Lobsters are able to safely consume jellyfish without harm from the venomous stingers due to a set of physical adaptations. The answer, according to researchers at Japan’s Hiroshima University, lies in a weird way they package their feces.
Lobsters grow for years before converting into a red-shelled main meal. In their early life stages, the larvae of slipper and spiny lobsters are about the size of an adult’s thumbnail and almost transparent. The larvae travel around the ocean on the bodies of jellyfish while consuming them alive, including the deadly tentacles.
Lobsters’ intestines are filled with identical hard plates of chitin that surface the outside of their solid bodies. Under the microscope, researchers noticed the feces pellets were covered tightly in sheets of a peritrophic membrane. They usually allow specific small molecules to move in both directions but are clearly strong enough to stop the stingers from reaching the lobster. However, the intestinal protection does not cover the middle third of the length of the lobsters’ intestines, leaving their midgut unprotected from the stingers.
Kaori Wakabayashi, Ph.D., and leader of a research group at Hiroshima University has studied lobster spread with the goal of producing food for farmed lobsters. Because of their poorly understood nutrition, lobsters are not farmed on the scale of crab, shrimp or fish. Farmed marine species are frequently fed sardines, which led to a dramatic reduction of global sardine populations.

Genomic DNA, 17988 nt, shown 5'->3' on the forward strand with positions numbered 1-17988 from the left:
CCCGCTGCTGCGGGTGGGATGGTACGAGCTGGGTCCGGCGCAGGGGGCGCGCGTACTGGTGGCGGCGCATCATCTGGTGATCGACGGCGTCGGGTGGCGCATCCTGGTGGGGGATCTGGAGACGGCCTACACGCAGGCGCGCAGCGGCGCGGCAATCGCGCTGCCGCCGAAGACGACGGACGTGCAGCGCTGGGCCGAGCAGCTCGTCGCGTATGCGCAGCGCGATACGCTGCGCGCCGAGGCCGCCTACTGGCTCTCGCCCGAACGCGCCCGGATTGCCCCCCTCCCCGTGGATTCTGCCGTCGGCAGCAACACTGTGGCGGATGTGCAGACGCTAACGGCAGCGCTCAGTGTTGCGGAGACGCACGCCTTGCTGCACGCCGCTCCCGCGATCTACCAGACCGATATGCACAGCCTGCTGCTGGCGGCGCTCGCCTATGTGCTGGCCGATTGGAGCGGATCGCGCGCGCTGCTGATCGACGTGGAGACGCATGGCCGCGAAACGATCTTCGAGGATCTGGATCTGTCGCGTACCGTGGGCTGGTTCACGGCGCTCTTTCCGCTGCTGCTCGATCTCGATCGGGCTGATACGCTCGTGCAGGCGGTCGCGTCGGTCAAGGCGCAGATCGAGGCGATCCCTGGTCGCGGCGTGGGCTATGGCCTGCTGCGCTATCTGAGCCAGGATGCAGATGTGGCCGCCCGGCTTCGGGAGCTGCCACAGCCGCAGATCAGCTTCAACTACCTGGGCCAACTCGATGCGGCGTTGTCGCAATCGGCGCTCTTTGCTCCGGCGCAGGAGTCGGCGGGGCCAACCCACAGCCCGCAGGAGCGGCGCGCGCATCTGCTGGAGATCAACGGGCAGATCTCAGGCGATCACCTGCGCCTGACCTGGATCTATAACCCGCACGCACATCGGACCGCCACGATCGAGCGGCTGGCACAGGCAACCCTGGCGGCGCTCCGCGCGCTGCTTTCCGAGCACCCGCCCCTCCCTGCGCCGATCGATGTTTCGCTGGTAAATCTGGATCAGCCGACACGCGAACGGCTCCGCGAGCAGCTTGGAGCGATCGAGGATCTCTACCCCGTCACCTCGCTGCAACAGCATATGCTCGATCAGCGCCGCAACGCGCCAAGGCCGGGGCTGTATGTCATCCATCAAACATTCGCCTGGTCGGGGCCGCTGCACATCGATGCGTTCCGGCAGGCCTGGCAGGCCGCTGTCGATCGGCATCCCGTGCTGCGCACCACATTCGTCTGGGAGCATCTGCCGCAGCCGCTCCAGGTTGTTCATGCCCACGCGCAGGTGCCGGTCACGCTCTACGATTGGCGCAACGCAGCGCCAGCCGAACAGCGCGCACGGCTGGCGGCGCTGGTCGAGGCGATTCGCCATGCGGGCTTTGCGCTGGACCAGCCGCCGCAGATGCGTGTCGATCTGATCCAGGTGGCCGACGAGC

Kaori Wakabayashi said that based on the contents of their feces, the lobster larvae only absorb fluid-type foods, which is essential to know as they developed an artificial food for farmed lobsters to grow efficiently and healthily.
Jellyfish stingers are impressive things, used both as protection against predators and to catch the invertebrates’ own prey.
Moreover, the progress of farm-raised mussels and other shellfish has evolved into a deficiency of global sardines– the fish that is generally used as a provision.
Researchers anticipate that their conclusions will make farmed shellfish more sustainable, as well as help aquatic farmers, find a method to favorably raise lobsters.
In the future, artificial food will enable farmers to give their lobsters accessible, sustainable, and safe nutrition despite the availability of other marine resources, weather or locality.
Image source: Wikipedia